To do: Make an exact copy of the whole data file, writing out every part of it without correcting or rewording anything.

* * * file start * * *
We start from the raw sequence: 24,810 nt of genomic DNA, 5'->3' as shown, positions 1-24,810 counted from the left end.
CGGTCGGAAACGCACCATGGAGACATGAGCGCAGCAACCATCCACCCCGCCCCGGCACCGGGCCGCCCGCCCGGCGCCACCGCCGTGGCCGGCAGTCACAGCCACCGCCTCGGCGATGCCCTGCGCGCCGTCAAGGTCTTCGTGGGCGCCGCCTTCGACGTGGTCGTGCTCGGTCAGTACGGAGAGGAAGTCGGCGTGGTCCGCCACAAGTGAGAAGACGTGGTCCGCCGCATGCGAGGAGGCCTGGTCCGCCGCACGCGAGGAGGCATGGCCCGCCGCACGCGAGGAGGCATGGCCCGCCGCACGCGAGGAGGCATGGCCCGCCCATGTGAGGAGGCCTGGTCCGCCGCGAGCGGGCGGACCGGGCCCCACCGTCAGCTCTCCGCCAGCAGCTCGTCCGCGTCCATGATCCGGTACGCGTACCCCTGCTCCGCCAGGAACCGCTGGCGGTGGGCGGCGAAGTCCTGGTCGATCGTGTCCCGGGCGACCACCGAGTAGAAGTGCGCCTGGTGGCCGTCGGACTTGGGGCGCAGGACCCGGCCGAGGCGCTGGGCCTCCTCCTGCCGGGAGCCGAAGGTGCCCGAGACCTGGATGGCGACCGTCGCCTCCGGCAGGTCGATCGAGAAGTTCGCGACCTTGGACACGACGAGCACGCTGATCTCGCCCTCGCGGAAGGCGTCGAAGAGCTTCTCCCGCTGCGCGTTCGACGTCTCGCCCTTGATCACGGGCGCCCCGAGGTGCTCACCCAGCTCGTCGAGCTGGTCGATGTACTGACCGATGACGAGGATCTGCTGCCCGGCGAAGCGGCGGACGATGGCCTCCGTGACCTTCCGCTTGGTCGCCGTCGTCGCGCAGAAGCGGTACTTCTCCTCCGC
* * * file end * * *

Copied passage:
We start from the raw sequence: 24,810 nt of genomic DNA, 5'->3' as shown, positions 1-24,810 counted from the left end.
CGGTCGGAAACGCACCATGGAGACATGAGCGCAGCAACCATCCACCCCGCCCCGGCACCGGGCCGCCCGCCCGGCGCCACCGCCGTGGCCGGCAGTCACAGCCACCGCCTCGGCGATGCCCTGCGCGCCGTCAAGGTCTTCGTGGGCGCCGCCTTCGACGTGGTCGTGCTCGGTCAGTACGGAGAGGAAGTCGGCGTGGTCCGCCACAAGTGAGAAGACGTGGTCCGCCGCATGCGAGGAGGCCTGGTCCGCCGCACGCGAGGAGGCATGGCCCGCCGCACGCGAGGAGGCATGGCCCGCCGCACGCGAGGAGGCATGGCCCGCCCATGTGAGGAGGCCTGGTCCGCCGCGAGCGGGCGGACCGGGCCCCACCGTCAGCTCTCCGCCAGCAGCTCGTCCGCGTCCATGATCCGGTACGCGTACCCCTGCTCCGCCAGGAACCGCTGGCGGTGGGCGGCGAAGTCCTGGTCGATCGTGTCCCGGGCGACCACCGAGTAGAAGTGCGCCTGGTGGCCGTCGGACTTGGGGCGCAGGACCCGGCCGAGGCGCTGGGCCTCCTCCTGCCGGGAGCCGAAGGTGCCCGAGACCTGGATGGCGACCGTCGCCTCCGGCAGGTCGATCGAGAAGTTCGCGACCTTGGACACGACGAGCACGCTGATCTCGCCCTCGCGGAAGGCGTCGAAGAGCTTCTCCCGCTGCGCGTTCGACGTCTCGCCCTTGATCACGGGCGCCCCGAGGTGCTCACCCAGCTCGTCGAGCTGGTCGATGTACTGACCGATGACGAGGATCTGCTGCCCGGCGAAGCGGCGGACGATGGCCTCCGTGACCTTCCGCTTGGTCGCCGTCGTCGCGCAGAAGCGGTACTTCTCCTCCGC